Counter-Strike loot box key reselling banned to prevent money laundering

Counter-Strike: Global Offensive (CSGO) apparently attracted the attention of real-life criminals. This has led Valve to ban resales of container keys.

Counter-Strike: Global Offensive players will no longer be able to purchase keys in-game and then trade them via Steam Community market. Keys bought before October 28 won’t be affected. Any new purchases will not be able to leave the account of the person who bought the key, either through trading between players or Steam Community Market.

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Here’ what Valve had to say on the subject:

Why make this change? In the past, most key trades we observed were between legitimate customers. However, worldwide fraud networks have recently shifted to using CS:GO keys to liquidate their gains. At this point, nearly all key purchases that end up being traded or sold on the marketplace are believed to be fraud-sourced. As a result we have decided that newly purchased keys will not be tradeable or marketable.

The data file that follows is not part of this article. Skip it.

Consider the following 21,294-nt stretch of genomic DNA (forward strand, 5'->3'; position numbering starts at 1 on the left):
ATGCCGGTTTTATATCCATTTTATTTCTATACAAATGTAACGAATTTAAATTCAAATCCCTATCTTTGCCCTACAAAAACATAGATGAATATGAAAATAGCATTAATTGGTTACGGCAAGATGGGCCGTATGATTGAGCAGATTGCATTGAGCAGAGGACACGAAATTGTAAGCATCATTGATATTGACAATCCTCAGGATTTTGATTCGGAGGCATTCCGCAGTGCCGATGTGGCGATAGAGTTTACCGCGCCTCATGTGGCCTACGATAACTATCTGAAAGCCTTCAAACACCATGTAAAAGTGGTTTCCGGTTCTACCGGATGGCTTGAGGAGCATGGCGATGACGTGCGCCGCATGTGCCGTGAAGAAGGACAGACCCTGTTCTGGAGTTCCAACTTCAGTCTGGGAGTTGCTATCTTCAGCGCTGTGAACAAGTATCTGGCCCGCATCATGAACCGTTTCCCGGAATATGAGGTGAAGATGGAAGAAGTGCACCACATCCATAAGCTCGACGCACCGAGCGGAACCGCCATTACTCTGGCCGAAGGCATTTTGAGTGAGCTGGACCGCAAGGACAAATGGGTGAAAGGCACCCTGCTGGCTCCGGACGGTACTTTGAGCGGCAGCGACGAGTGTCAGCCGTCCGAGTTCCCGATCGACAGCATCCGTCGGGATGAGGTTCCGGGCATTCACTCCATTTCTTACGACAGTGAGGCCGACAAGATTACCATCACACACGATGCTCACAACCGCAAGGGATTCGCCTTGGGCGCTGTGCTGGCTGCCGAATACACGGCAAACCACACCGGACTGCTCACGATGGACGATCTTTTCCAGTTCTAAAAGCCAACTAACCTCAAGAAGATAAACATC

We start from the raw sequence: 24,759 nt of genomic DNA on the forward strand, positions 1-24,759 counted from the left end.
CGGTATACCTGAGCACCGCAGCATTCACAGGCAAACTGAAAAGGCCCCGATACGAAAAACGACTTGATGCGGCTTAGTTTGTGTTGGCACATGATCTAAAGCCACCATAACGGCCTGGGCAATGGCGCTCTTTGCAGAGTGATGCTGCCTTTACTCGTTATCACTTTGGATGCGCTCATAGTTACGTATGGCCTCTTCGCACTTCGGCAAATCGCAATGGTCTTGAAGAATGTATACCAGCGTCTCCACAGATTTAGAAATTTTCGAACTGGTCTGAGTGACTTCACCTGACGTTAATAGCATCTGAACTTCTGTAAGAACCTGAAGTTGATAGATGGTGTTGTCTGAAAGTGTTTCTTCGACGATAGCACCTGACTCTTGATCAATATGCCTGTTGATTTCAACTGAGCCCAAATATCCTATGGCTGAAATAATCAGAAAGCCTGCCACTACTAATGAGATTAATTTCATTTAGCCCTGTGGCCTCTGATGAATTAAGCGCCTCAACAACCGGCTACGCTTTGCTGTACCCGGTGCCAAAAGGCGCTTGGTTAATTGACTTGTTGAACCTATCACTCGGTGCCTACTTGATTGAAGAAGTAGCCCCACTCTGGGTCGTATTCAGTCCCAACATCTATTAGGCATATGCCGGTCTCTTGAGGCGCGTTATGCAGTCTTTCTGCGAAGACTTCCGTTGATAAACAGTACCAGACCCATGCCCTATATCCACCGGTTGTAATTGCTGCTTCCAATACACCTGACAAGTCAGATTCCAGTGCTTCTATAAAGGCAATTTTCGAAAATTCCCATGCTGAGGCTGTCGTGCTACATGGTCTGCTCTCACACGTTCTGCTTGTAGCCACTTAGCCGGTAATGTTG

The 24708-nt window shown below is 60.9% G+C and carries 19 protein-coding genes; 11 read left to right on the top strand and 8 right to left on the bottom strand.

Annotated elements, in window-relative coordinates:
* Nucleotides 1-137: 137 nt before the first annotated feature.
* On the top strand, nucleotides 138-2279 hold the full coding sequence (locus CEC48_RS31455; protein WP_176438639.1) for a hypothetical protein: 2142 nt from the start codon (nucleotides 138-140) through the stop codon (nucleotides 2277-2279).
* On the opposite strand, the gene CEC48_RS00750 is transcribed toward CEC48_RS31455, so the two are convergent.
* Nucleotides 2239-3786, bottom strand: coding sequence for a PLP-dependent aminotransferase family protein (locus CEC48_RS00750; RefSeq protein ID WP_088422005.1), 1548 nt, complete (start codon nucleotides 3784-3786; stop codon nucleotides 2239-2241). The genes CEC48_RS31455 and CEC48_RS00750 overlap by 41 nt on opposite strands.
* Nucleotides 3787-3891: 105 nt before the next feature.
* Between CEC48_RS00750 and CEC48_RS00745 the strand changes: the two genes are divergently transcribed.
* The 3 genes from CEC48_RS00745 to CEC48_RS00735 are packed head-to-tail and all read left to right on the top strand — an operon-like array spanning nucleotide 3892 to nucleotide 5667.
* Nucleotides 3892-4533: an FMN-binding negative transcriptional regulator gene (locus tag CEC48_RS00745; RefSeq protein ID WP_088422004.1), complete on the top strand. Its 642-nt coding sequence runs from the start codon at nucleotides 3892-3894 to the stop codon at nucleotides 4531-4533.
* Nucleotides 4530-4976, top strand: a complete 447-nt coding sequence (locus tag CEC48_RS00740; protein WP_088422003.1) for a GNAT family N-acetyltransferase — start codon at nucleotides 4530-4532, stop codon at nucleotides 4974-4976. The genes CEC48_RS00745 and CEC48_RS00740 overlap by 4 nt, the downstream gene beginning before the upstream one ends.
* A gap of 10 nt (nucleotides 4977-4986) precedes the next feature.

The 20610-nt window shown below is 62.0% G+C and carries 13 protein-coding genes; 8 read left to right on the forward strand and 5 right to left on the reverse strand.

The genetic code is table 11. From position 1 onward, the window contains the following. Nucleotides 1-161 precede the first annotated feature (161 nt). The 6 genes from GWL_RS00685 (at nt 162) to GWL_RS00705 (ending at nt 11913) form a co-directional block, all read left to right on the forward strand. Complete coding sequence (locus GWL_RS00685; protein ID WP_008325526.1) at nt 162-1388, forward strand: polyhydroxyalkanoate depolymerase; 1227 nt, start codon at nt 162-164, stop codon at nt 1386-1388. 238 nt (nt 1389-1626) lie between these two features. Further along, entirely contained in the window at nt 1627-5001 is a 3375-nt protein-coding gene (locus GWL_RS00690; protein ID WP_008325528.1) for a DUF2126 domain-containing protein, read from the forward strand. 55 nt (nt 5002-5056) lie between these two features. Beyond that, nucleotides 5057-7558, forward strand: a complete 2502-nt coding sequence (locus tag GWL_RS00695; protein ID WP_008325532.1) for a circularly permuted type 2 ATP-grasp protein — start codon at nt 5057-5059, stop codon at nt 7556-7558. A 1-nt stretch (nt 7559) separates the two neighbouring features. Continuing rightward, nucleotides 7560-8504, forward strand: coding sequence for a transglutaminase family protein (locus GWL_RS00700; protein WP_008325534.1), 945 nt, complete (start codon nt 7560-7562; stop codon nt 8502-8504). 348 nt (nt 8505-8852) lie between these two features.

What’s your skin in the game?

Fans of CSGO speculate that container keys were useful for money laundering operations. They had a stable price around the world over, serving as a great exchange currency. The keys are bought in Counter-Strike: Global Offensive to unlock matching containers, which are essentially loot crates that can drop after VAT-secured matches. The crates disgorge skins and valuable stat-tracker weapons.

This will negatively impact traders, as keys were a currency used in stuff like skin sales. Though the older CSGO keys still remain in circulation, their number will diminish over time. This will make scammers and fraudsters start to go looking for a new in-game item to use in their shady businesses. The current speculation is that people will shift to using Dota 2 Arcanas or even Team Fortress 2 keys.

Usually, when it comes to keys in games, it’s the people reselling game keys that are involved in shady business¬†and fraud. However, Counter-Strike: Global Offensive key-based money laundering takes it to the next level, beyond rumors of criminals using Xbox VOIP to communicate.

Martynas Klimas
Always chasing that full-time-game-reviewer fairy. Perennially grumpy about Warhammer 40,000. Big fan of RTS, RPG, and FPS games. Has written for other sites. The only Lithuanian you know.

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